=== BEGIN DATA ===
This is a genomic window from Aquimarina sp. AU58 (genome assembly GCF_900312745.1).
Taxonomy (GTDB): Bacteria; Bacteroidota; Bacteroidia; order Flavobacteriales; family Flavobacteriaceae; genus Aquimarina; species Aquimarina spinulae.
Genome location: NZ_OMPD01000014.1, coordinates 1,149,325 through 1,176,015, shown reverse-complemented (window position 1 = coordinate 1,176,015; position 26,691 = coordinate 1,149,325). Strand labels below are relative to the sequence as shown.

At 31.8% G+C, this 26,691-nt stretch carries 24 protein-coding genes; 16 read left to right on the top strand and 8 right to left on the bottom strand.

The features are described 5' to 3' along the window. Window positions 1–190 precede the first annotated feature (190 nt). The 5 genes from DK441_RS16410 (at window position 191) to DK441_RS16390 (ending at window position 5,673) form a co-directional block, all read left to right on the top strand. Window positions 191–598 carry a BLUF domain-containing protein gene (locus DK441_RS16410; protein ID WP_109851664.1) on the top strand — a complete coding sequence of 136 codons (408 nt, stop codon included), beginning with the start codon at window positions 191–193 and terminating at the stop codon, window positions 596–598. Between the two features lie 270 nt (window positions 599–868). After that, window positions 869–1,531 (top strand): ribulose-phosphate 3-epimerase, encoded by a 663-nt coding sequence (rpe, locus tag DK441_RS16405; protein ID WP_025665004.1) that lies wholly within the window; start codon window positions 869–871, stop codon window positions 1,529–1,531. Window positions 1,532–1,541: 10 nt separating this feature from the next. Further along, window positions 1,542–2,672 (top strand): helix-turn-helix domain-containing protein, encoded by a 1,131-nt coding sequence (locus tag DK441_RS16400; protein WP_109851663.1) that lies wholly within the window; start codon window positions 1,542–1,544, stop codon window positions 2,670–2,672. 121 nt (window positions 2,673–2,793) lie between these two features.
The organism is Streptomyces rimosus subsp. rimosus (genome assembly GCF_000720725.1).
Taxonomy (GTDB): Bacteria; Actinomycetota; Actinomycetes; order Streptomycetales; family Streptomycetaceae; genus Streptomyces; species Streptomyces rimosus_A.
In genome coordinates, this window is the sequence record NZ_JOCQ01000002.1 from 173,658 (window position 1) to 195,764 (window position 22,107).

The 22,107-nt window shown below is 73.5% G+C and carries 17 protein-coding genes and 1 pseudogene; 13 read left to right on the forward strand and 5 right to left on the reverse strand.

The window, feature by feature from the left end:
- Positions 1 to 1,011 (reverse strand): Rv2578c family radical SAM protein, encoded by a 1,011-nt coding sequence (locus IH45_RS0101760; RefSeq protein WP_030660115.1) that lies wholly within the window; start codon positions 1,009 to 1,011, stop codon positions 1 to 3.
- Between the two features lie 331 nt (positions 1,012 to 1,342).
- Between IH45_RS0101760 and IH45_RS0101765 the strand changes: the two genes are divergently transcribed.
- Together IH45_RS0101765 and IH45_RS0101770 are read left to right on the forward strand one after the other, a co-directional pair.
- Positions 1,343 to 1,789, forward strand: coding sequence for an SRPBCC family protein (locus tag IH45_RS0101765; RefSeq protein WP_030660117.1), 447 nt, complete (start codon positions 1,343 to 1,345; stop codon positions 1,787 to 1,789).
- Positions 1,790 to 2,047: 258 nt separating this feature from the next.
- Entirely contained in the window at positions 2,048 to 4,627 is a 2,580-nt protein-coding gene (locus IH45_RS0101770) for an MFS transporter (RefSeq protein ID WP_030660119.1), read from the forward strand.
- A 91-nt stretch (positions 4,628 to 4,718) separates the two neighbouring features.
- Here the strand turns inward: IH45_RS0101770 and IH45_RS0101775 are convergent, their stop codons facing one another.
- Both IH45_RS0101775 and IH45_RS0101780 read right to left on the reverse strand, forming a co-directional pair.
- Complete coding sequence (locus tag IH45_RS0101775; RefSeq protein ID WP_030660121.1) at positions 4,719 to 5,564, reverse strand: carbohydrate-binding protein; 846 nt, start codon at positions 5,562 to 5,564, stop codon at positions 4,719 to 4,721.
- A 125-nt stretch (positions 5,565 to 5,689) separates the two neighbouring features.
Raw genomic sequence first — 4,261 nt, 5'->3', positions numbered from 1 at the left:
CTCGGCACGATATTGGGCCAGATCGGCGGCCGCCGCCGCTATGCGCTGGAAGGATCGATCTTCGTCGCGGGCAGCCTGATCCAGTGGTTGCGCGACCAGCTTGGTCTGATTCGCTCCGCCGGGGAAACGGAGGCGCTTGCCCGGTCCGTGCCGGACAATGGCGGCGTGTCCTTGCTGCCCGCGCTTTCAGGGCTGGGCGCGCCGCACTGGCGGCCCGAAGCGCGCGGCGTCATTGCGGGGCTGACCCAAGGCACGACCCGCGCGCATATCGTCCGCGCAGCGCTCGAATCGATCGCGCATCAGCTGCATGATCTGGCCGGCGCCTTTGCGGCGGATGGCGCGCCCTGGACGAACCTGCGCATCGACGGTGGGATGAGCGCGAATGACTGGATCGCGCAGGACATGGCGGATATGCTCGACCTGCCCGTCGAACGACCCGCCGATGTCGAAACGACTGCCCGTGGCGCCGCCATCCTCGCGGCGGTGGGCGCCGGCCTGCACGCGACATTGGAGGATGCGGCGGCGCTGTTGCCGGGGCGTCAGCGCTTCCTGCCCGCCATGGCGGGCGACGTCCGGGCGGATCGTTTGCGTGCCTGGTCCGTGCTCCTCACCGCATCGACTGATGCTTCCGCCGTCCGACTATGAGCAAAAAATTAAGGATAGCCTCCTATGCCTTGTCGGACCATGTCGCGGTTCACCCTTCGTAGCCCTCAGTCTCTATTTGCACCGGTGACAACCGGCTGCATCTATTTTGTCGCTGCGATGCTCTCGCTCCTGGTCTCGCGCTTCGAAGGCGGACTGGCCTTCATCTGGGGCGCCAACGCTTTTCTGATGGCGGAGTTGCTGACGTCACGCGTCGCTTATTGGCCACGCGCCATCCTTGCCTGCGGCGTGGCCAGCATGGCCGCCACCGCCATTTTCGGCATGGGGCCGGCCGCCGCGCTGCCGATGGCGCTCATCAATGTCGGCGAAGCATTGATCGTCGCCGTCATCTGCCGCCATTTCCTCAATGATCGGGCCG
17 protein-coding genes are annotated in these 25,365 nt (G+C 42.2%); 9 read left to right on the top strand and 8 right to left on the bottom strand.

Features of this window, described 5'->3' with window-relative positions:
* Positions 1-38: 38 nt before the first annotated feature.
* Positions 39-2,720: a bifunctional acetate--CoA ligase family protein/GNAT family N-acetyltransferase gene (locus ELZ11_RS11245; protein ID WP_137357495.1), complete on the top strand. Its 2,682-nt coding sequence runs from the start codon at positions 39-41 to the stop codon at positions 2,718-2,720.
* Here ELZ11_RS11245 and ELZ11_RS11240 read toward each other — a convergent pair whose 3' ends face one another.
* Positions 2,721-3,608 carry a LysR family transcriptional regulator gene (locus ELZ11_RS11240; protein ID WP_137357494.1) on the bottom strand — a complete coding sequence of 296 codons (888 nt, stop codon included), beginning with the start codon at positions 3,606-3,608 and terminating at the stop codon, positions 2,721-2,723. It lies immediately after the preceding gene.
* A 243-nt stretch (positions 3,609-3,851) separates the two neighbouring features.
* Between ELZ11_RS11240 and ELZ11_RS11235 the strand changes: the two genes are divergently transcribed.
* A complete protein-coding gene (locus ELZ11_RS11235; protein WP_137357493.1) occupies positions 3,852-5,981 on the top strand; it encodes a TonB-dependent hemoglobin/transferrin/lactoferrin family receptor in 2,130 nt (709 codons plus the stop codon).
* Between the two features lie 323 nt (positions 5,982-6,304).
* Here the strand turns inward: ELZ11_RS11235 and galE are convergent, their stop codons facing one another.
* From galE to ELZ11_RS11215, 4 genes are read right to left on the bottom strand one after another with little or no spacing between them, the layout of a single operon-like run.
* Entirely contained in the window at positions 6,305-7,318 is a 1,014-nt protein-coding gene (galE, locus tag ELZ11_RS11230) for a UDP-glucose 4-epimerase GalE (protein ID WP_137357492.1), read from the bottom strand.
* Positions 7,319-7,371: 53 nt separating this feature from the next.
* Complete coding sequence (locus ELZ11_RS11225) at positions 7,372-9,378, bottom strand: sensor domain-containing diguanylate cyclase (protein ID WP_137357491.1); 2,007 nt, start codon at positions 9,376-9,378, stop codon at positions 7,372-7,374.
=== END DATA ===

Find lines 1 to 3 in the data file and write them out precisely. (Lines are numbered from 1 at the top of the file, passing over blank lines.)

This is a genomic window from Aquimarina sp. AU58 (genome assembly GCF_900312745.1).
Taxonomy (GTDB): Bacteria; Bacteroidota; Bacteroidia; order Flavobacteriales; family Flavobacteriaceae; genus Aquimarina; species Aquimarina spinulae.
Genome location: NZ_OMPD01000014.1, coordinates 1,149,325 through 1,176,015, shown reverse-complemented (window position 1 = coordinate 1,176,015; position 26,691 = coordinate 1,149,325). Strand labels below are relative to the sequence as shown.